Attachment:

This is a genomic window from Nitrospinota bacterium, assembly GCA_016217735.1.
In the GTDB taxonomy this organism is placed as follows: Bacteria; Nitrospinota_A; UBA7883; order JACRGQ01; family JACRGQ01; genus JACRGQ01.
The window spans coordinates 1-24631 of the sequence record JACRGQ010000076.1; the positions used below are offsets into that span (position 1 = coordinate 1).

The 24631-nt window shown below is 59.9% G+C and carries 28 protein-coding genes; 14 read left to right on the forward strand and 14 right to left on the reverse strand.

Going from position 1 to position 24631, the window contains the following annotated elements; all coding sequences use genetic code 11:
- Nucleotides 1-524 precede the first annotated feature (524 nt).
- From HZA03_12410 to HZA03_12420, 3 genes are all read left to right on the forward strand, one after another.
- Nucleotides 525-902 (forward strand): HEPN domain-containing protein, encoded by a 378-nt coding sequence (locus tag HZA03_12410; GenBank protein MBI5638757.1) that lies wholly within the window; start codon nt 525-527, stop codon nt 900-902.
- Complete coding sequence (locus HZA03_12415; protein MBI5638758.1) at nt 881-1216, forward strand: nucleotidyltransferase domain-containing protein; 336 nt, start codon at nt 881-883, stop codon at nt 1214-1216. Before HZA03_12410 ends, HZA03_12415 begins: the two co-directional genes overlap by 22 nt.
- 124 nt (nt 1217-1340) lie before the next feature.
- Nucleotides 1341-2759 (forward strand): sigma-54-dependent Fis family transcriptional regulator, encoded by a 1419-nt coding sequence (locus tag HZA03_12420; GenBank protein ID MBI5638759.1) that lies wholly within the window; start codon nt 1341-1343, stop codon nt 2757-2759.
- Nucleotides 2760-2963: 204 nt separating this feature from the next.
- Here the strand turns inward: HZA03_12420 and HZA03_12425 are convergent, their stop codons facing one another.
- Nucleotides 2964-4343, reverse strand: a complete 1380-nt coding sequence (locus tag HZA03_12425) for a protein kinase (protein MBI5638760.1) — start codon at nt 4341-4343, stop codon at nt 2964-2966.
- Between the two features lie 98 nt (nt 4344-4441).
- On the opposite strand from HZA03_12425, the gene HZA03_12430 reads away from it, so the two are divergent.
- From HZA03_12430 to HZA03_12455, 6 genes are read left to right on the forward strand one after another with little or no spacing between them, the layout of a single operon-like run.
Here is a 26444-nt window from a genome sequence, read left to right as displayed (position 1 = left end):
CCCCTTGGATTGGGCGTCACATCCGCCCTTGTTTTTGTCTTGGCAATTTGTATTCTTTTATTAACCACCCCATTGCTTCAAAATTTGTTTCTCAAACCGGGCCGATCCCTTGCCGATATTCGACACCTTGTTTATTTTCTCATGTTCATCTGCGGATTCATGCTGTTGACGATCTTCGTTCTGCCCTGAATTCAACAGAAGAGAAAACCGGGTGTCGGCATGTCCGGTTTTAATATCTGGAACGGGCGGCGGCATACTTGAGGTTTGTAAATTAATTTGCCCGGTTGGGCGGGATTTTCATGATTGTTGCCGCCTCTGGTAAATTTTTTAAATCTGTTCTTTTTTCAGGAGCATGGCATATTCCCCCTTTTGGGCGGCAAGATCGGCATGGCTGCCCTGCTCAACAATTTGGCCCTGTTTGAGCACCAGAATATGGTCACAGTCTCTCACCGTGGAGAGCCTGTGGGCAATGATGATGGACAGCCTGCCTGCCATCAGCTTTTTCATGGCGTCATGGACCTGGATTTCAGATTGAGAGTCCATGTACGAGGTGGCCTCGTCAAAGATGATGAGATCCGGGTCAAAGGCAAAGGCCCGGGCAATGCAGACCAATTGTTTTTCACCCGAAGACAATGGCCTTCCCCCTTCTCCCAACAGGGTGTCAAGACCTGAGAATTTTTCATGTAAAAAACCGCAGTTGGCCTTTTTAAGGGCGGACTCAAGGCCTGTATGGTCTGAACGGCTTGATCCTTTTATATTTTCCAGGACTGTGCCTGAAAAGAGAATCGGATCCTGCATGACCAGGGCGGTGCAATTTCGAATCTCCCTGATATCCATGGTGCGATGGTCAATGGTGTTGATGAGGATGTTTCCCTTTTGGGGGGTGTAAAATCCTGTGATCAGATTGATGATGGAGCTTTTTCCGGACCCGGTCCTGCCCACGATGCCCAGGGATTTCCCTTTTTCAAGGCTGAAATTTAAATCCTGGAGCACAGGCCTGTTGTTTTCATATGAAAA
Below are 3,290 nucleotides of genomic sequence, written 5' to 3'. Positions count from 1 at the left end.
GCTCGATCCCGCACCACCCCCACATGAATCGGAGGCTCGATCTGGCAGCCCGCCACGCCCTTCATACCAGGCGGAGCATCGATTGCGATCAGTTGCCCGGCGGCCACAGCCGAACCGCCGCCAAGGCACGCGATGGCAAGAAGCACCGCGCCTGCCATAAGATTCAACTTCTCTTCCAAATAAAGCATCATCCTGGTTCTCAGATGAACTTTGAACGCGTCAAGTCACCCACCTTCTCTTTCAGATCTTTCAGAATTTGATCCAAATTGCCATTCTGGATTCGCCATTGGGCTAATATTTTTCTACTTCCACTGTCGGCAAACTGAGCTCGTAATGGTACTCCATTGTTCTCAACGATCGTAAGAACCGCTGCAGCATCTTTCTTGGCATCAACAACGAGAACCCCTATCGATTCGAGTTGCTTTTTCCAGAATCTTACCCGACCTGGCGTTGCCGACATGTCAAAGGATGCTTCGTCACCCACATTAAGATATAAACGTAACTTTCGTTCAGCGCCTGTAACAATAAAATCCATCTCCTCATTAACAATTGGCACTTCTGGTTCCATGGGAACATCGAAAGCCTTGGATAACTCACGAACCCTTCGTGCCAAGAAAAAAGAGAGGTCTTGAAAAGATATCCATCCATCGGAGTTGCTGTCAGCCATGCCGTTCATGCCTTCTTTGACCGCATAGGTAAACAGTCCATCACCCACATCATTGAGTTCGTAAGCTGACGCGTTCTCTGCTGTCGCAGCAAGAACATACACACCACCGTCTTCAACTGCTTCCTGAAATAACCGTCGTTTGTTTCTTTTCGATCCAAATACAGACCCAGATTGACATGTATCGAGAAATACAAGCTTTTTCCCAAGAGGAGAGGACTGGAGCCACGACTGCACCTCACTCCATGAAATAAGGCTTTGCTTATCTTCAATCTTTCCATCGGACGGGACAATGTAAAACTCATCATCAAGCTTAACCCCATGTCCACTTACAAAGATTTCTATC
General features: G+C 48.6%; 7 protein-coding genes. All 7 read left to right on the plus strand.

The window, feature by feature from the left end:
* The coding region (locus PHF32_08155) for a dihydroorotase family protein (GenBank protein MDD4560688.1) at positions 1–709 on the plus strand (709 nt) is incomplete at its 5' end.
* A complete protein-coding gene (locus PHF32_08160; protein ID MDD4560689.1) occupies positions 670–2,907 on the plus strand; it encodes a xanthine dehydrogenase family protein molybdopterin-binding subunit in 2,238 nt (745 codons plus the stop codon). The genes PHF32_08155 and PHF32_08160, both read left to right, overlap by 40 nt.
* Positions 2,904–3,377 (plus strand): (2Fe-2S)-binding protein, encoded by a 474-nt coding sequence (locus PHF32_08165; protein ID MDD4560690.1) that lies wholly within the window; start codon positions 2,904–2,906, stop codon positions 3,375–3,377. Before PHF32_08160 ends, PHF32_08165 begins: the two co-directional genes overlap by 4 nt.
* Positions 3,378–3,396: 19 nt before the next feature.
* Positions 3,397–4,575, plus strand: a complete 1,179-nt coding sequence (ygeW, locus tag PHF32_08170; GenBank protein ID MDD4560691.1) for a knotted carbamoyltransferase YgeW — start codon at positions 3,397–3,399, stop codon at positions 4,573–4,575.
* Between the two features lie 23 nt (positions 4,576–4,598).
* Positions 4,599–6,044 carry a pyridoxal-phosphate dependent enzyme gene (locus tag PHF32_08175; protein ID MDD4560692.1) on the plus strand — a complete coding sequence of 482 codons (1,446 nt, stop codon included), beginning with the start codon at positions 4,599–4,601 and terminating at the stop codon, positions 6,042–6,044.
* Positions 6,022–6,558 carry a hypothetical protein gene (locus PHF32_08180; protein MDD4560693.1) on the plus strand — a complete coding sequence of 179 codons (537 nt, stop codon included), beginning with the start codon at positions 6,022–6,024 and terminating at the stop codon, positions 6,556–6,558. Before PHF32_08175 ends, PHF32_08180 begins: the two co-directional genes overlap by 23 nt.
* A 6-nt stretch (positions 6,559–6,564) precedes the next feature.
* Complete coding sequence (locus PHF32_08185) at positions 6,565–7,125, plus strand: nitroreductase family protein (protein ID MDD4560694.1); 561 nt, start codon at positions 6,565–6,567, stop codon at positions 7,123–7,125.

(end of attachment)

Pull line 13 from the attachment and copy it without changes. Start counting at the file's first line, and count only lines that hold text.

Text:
- Here the strand turns inward: HZA03_12420 and HZA03_12425 are convergent, their stop codons facing one another.